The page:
From the start, Apolo showed the tremendous potential that his father had suspected.

"He had no fear," Yuki says. "When I saw him on the short track, I had no doubt that this kid would do something amazing."

In 1997, at age 14, Apolo won the U.S. National Short Track Championship. But success came too quickly.

"I was so young," he says. "Winning was a lot of pressure, and I didn't know how to respond. I didn't know you're supposed to train in the off-season. There was a lack of being coached by the right people. I was a kid growing up with these huge expectations of being the next U.S. Olympic gold medalist, but I just wanted to go home and have a barbecue in Seattle."

Overweight, under-trained and feeling lost, Ohno finished last at the Olympic trials the following January and failed to qualify for the 1998 Winter Olympics in Nagano, Japan. "I had climbed to the mountain top, then fell right down to the bottom," he says.

His father says it was difficult to watch his son compete "like a wounded lion being chased by a pack of hyenas." To help protect Apolo's love for the sport, Yuki staged an intervention. He drove Apolo to a remote rental cabin near the coast in Iron Springs, Wash., and told his son to think about what he wanted to do with his life. He left the teen for a week with provisions - and the tough love worked.

The epiphany Apolo experienced during his week alone changed him forever, the skater says.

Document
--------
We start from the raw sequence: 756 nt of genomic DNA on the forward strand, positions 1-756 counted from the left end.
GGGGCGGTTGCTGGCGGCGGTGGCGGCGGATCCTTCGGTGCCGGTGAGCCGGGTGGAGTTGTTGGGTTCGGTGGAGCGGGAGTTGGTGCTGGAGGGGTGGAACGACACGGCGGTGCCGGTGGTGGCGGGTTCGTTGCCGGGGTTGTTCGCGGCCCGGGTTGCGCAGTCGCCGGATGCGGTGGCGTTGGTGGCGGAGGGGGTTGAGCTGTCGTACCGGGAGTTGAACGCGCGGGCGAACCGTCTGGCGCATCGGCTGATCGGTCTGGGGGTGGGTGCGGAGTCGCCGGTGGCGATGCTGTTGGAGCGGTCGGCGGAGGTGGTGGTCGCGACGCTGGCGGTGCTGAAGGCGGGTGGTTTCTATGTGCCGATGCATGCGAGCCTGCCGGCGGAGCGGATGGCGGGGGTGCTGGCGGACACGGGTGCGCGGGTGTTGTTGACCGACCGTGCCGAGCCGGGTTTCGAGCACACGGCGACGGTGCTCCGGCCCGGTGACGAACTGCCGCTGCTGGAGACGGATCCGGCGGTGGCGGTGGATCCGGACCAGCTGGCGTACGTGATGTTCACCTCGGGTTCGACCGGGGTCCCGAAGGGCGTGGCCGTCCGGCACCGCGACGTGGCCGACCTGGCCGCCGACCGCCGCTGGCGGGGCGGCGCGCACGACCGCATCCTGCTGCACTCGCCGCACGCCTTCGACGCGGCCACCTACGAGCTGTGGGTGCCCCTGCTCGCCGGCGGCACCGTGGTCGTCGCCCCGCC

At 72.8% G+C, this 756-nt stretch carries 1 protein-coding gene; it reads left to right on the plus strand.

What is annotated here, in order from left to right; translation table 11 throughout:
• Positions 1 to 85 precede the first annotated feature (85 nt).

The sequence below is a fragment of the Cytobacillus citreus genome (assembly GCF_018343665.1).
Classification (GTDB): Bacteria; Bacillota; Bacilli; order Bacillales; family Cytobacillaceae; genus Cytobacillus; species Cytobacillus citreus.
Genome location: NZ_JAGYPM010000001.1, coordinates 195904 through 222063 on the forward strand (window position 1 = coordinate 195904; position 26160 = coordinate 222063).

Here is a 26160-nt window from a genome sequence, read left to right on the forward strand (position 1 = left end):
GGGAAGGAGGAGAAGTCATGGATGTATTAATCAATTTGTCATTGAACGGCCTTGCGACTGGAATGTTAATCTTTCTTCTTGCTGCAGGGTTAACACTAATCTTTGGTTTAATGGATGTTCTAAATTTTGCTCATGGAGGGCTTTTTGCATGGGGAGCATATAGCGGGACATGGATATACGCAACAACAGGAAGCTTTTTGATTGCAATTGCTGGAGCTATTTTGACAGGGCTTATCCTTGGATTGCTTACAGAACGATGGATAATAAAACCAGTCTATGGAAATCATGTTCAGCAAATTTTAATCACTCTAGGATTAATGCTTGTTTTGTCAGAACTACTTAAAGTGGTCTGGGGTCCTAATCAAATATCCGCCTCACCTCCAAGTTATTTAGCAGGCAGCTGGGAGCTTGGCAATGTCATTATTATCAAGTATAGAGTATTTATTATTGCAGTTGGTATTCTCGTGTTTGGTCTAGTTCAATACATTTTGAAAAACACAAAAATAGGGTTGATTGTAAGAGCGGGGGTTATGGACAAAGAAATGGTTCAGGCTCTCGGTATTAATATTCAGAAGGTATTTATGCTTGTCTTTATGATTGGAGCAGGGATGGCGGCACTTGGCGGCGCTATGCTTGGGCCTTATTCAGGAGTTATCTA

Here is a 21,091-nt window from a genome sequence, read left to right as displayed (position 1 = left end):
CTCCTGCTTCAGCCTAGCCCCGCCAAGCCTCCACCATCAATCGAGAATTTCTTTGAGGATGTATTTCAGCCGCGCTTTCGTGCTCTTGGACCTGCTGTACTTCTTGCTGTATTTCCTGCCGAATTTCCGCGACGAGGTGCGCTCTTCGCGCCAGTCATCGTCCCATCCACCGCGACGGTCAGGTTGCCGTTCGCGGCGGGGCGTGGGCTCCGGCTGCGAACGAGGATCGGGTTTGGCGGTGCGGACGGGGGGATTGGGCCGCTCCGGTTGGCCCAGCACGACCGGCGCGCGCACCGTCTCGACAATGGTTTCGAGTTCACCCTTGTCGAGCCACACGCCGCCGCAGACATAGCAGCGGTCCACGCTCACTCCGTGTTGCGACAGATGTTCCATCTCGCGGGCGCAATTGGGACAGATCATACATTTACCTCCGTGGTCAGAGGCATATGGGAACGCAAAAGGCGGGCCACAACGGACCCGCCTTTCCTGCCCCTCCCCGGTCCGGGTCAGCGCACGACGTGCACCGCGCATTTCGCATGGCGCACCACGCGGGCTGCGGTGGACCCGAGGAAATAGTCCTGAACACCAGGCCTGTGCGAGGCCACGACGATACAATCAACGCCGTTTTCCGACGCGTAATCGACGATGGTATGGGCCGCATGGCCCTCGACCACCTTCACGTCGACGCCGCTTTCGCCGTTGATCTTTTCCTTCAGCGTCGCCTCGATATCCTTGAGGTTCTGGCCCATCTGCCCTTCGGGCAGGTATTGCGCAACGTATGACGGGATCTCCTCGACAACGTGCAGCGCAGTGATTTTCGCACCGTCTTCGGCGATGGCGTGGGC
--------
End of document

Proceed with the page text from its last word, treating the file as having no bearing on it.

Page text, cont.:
"My dad was smart," Ohno says. "I remember going for a long run and coming to a turning point - should I keep running or turn around? It was pouring rain, I was tired and training mindlessly, and I asked, 'What am I doing?' I stopped, sat on a rock and basically prayed. I said, 'If it's meant to be, please give me the strength to keep running.'"

Ohno finished his run, returned to the cabin and called his father back in Seattle, telling him he planned to dedicate his life to short track skating.

Short track, which made its debut at the 1992 Winter Olympics, stepped into the limelight in 2002. It includes three individual distances - 500, 1,000 and 1,500 meters - and a 5,000-meter team relay. With all its thrills, spills and action, short track attracts the American public with "speed, excitement, personalities and danger," Ohno says.